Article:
Many statutes that prohibit discrimination on the basis of disability also prohibit discrimination because of a person’s relationship or association with a person with a disability. For example, an employer would engage in an unlawful employment practice under one of these statutes if they terminate or otherwise take adverse action against an employee because a member of the employee’s family has a covered disability. The federal Americans with Disabilities Act (ADA) expressly prohibits this sort of “associational discrimination.” See 42 U.S.C. § 12112(b)(4). The New Jersey Law Against Discrimination (NJLAD) does not specifically mention associational discrimination, but courts have found that it is included in the statute’s prohibition on discrimination based on disability and other factors. In June 2019, the New Jersey Appellate Division ruled that an individual who resides in Illinois can assert a claim for associational discrimination under the NJLAD against his New Jersey-based former employer. If you have a workplace dispute, a New Jersey employment lawyer can help make sense of state and federal laws that could have an impact on your case.
According to the Equal Employment Opportunity Commission (EEOC), the ADA takes a broad view of associations and relationships. It is not limited to close family members like spouses, children, or parents. The EEOC offers a hypothetical example of an individual who “tutors children at a local homeless shelter” that “is well-known for providing job placement assistance for people living with HIV/AIDS.” ADA regulations identify HIV as a covered disability. See 29 C.F.R. § 1630.2(j)(3)(iii). If that individual’s employer terminates them because of that activity, the EEOC says that they would be in violation of the ADA. The “association” in this example is minimal when compared to many familial relationships.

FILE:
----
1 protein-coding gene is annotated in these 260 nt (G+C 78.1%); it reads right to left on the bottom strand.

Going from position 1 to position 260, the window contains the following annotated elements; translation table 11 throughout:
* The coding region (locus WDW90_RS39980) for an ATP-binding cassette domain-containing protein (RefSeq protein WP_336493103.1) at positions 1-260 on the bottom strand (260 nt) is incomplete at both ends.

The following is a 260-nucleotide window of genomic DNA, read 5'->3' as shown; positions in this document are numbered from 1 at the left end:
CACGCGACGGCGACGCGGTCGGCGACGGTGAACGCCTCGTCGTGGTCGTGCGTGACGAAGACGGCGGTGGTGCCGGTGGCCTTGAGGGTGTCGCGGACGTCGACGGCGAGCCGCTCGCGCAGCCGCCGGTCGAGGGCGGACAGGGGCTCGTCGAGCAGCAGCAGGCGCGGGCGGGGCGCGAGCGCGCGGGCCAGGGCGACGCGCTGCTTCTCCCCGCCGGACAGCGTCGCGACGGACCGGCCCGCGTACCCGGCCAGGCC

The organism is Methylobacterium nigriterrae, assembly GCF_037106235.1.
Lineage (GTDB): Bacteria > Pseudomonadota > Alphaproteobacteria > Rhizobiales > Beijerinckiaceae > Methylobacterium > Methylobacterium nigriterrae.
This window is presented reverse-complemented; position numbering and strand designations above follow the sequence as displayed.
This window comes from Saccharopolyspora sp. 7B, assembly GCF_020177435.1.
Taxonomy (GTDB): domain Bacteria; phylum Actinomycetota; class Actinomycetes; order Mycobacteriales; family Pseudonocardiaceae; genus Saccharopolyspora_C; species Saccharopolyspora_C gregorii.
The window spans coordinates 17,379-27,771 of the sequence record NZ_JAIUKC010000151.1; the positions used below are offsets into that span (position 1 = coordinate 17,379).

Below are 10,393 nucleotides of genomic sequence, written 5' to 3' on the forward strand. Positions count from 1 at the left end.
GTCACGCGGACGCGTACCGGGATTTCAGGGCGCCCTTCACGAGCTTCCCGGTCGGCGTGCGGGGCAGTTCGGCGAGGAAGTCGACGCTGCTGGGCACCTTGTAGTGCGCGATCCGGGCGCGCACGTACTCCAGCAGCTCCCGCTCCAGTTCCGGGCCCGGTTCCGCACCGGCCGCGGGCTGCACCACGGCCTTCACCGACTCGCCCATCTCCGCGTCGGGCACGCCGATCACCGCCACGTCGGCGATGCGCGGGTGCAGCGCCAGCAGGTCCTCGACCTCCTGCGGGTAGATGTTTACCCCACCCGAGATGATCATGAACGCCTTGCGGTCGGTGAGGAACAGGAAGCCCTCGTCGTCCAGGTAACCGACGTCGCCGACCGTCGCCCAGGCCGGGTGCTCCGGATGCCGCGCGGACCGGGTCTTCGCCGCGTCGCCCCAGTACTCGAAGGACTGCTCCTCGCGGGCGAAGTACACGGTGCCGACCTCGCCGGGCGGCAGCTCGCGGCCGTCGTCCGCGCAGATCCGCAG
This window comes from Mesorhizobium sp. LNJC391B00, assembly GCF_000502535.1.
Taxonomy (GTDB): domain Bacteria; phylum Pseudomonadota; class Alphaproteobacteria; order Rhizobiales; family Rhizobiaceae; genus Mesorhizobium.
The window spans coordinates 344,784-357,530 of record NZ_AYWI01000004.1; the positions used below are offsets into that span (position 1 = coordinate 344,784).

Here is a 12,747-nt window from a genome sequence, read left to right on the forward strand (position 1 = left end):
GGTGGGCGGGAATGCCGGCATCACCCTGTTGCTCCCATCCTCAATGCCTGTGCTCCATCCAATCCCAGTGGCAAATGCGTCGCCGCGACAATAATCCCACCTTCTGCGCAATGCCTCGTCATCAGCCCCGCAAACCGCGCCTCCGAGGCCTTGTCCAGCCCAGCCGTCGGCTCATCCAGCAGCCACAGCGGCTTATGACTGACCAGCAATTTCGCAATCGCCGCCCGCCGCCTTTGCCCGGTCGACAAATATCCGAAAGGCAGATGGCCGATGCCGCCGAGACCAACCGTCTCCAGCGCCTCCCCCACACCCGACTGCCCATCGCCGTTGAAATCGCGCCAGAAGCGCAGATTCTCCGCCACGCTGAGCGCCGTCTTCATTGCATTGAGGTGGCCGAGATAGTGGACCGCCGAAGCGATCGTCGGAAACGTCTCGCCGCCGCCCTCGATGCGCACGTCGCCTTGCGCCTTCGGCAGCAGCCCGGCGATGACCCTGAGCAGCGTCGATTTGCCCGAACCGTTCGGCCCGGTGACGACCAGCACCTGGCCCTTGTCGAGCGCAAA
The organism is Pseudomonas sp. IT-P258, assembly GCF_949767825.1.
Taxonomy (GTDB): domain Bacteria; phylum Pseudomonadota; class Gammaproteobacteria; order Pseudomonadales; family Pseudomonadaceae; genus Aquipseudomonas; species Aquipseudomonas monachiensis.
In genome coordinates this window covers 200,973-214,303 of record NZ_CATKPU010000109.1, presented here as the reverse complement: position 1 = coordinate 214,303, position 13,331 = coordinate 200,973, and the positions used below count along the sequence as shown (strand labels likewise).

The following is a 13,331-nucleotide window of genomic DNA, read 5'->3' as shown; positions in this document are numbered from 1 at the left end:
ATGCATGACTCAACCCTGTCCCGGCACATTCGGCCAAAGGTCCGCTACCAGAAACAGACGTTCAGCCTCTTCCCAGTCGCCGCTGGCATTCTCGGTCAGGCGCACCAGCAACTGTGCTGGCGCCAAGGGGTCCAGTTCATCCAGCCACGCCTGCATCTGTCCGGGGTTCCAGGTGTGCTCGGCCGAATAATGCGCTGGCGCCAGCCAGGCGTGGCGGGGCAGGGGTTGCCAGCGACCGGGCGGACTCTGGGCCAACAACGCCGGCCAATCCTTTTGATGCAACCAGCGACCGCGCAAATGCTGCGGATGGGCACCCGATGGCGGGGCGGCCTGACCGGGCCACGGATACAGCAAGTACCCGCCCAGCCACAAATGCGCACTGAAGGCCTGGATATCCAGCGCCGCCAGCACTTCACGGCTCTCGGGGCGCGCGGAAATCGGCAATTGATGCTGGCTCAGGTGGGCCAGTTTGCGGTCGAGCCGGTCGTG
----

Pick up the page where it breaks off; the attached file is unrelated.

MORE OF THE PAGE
The defendant in the case described above is based in New Jersey. It hired the plaintiff in 2008 to work as a vice president at the office of a subsidiary in Illinois. The employment agreement included choice of law clauses identifying New Jersey as the governing law and venue for disputes. The plaintiff’s wife was diagnosed with breast cancer that same year. It went into remission but returned in 2014. The defendant was aware of her condition. The plaintiff alleges that, in 2016, the defendant denied him an opportunity for a promotion and then terminated him.
The plaintiff filed suit under the ADA in an Illinois federal court in 2017. He also filed suit that year in New Jersey for two alleged instances of associational discrimination under the NJLAD: denial of the promotion opportunity and wrongful termination. The Law Division dismissed the case, accepting the defendant’s argument that the plaintiff had no viable claim in New Jersey as an Illinois resident. It cited a reference in the NJLAD’s preamble to “inhabitants” of New Jersey. N.J. Rev. Stat. § 10:5-3.
The Appellate Division reversed the dismissal of the claim regarding the promotion opportunity, finding that the NJLAD applies. It found that the factors in the Restatement (Second) of Conflicts of Laws “strongly weigh in favor of applying New Jersey law to that claim.” It vacated the dismissal of the wrongful termination claim and remanded it to the Law Division, finding a need for “further development of critical facts bearing on the Second Restatement factors.”
If you need assistance with a dispute involving your employer in New Jersey or New York, the employment attorneys at the Resnick Law Group can help you understand your legal rights and options. Please contact us at 973-781-1204, at 646-867-7997, or through our website today to schedule a confidential consultation to discuss your case with a member of our team.